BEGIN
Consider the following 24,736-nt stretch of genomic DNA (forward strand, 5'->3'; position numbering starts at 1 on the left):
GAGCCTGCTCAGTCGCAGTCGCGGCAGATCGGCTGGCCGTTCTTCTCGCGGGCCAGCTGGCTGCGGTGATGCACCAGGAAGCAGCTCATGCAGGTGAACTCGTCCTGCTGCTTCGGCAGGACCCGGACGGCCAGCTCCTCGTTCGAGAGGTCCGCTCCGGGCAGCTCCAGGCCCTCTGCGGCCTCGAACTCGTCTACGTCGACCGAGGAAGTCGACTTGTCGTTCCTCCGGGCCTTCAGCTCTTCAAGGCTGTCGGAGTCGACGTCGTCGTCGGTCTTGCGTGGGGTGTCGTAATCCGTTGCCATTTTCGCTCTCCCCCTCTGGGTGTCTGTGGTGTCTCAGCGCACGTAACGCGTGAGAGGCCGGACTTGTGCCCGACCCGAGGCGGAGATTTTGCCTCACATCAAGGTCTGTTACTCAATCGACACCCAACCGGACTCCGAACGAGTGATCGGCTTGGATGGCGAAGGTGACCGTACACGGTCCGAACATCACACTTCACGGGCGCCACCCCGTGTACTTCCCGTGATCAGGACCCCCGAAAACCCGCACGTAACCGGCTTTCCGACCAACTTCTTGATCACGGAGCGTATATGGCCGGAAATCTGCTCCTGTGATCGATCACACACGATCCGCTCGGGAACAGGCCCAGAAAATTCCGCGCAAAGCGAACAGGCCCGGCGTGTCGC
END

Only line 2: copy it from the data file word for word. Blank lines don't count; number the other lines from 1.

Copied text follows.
GAGCCTGCTCAGTCGCAGTCGCGGCAGATCGGCTGGCCGTTCTTCTCGCGGGCCAGCTGGCTGCGGTGATGCACCAGGAAGCAGCTCATGCAGGTGAACTCGTCCTGCTGCTTCGGCAGGACCCGGACGGCCAGCTCCTCGTTCGAGAGGTCCGCTCCGGGCAGCTCCAGGCCCTCTGCGGCCTCGAACTCGTCTACGTCGACCGAGGAAGTCGACTTGTCGTTCCTCCGGGCCTTCAGCTCTTCAAGGCTGTCGGAGTCGACGTCGTCGTCGGTCTTGCGTGGGGTGTCGTAATCCGTTGCCATTTTCGCTCTCCCCCTCTGGGTGTCTGTGGTGTCTCAGCGCACGTAACGCGTGAGAGGCCGGACTTGTGCCCGACCCGAGGCGGAGATTTTGCCTCACATCAAGGTCTGTTACTCAATCGACACCCAACCGGACTCCGAACGAGTGATCGGCTTGGATGGCGAAGGTGACCGTACACGGTCCGAACATCACACTTCACGGGCGCCACCCCGTGTACTTCCCGTGATCAGGACCCCCGAAAACCCGCACGTAACCGGCTTTCCGACCAACTTCTTGATCACGGAGCGTATATGGCCGGAAATCTGCTCCTGTGATCGATCACACACGATCCGCTCGGGAACAGGCCCAGAAAATTCCGCGCAAAGCGAACAGGCCCGGCGTGTCGC